The gene expression process in nature evaluates the fitness
of a DNA through the production of different proteins in different cells.
The DNA sequence first produces the mRNA sequence and next the mRNA produces
the protein sequence by using a transformation called the genetic code.
Finally the protein sequence folds into a three-dimensional structure which
determines the fitness of the genome. This proposal points out that genetic
code-like transformations introduce very interesting properties to the
representation of a genetic fitness function. A recent result by the PI
showed that such transformations in binary sequence representation can
convert functions with exponentially large description to one that is highly
suitable for polynomial-size approximation under certain practical conditions.
Precisely speaking, there exists a class of genetic code-like transformations
that can construct a Fourier representation
with only a polynomial number of terms that are exponentially more significant than the rest when fitter chromosomes are given more copies through a redundant, equivalent representation. This is a very desirable property for efficient induction of function representation from data which is a fundamental problem in learning, data mining, and optimization.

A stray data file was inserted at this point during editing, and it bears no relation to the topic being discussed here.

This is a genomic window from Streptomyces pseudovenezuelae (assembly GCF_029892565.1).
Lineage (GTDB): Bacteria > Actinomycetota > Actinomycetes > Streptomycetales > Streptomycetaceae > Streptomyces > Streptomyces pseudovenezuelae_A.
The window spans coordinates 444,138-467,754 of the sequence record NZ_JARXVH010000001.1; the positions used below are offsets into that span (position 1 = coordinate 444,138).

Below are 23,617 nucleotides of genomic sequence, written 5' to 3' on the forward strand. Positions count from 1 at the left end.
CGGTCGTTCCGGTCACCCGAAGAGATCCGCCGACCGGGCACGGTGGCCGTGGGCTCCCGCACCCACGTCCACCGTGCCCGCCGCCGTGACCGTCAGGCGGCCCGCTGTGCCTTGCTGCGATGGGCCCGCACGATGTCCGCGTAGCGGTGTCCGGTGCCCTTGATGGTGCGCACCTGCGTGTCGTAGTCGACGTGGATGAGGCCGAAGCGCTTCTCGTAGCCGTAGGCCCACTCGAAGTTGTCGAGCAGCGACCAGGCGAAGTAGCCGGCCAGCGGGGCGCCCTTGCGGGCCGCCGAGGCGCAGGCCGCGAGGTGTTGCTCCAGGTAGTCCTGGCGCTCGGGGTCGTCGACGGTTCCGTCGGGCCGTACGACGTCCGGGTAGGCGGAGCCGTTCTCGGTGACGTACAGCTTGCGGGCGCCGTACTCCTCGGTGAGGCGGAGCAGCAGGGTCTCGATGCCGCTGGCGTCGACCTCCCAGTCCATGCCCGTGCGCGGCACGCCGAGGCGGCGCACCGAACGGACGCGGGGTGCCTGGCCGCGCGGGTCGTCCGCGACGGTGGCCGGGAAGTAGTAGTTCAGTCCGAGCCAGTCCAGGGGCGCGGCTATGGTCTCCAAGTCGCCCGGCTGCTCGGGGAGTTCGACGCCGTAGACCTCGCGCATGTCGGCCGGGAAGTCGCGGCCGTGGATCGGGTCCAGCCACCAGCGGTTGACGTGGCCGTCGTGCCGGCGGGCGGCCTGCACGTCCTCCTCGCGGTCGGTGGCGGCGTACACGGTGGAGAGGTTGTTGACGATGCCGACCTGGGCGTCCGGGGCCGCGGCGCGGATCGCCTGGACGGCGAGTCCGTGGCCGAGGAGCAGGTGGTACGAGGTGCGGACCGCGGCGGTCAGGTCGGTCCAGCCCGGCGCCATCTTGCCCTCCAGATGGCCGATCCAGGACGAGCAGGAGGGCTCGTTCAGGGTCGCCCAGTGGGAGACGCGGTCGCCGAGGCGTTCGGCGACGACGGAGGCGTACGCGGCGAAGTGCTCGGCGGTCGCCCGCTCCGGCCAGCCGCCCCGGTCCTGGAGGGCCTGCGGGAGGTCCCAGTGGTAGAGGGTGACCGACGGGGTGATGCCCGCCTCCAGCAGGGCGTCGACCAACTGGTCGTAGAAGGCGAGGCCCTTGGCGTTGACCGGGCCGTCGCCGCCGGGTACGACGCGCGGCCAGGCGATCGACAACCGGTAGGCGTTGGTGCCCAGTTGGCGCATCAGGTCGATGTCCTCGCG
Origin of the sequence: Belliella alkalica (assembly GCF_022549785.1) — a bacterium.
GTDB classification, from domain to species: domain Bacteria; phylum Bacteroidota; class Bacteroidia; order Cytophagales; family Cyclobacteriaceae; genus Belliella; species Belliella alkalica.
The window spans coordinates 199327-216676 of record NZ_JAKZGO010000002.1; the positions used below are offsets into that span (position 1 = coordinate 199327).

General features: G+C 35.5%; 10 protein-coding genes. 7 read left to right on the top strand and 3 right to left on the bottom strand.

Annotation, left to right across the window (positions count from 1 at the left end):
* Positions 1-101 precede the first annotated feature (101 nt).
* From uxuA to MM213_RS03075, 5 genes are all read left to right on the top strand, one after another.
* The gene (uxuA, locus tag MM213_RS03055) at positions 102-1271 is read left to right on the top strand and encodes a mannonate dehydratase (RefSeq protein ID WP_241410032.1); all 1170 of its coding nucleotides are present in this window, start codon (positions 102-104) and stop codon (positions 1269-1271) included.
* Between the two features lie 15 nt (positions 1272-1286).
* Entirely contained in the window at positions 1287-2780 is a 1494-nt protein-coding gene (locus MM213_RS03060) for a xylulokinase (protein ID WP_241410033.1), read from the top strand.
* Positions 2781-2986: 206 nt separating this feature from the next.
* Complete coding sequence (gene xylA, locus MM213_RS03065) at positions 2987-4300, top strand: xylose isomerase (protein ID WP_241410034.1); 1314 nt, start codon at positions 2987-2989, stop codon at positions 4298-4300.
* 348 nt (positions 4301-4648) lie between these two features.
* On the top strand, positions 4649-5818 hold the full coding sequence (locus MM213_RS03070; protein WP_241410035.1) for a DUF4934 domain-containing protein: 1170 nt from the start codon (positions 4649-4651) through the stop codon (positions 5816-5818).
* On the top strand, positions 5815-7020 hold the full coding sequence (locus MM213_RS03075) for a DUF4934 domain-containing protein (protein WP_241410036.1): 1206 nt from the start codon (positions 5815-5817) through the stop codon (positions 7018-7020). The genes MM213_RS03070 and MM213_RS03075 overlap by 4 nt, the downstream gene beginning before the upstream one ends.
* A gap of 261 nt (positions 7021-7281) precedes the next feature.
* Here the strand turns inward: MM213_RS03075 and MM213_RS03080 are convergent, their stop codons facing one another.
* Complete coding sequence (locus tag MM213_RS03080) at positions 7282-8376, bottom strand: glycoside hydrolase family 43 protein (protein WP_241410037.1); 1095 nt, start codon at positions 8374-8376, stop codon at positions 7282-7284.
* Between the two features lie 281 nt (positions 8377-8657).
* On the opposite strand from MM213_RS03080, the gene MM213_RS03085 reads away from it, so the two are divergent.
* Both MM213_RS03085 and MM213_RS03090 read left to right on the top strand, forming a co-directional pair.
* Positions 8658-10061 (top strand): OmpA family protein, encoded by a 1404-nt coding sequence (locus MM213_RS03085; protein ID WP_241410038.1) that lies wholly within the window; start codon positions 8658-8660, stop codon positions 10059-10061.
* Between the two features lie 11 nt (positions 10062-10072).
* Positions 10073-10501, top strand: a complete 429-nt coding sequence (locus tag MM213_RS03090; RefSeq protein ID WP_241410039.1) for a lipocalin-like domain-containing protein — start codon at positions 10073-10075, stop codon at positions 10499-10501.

The proposed research will extend this preliminary finding
and explore the computation in richer genetic code-like transformations
for non-binary representations that are used in natural DNA, mRNA, and
proteins. At this point, there exists no known strong techniques
to induce functions with exponentially large representation to functions
with only a polynomial number of terms. If the genetic code offers such
properties then it will have a significant impact on the theory of computation,
machine learning, data mining, pattern recognition, automated program induction,
and optimization. It will also help explaining the scalable adaptive behavior
of the natural genetic search.
The proposed research will have the following primary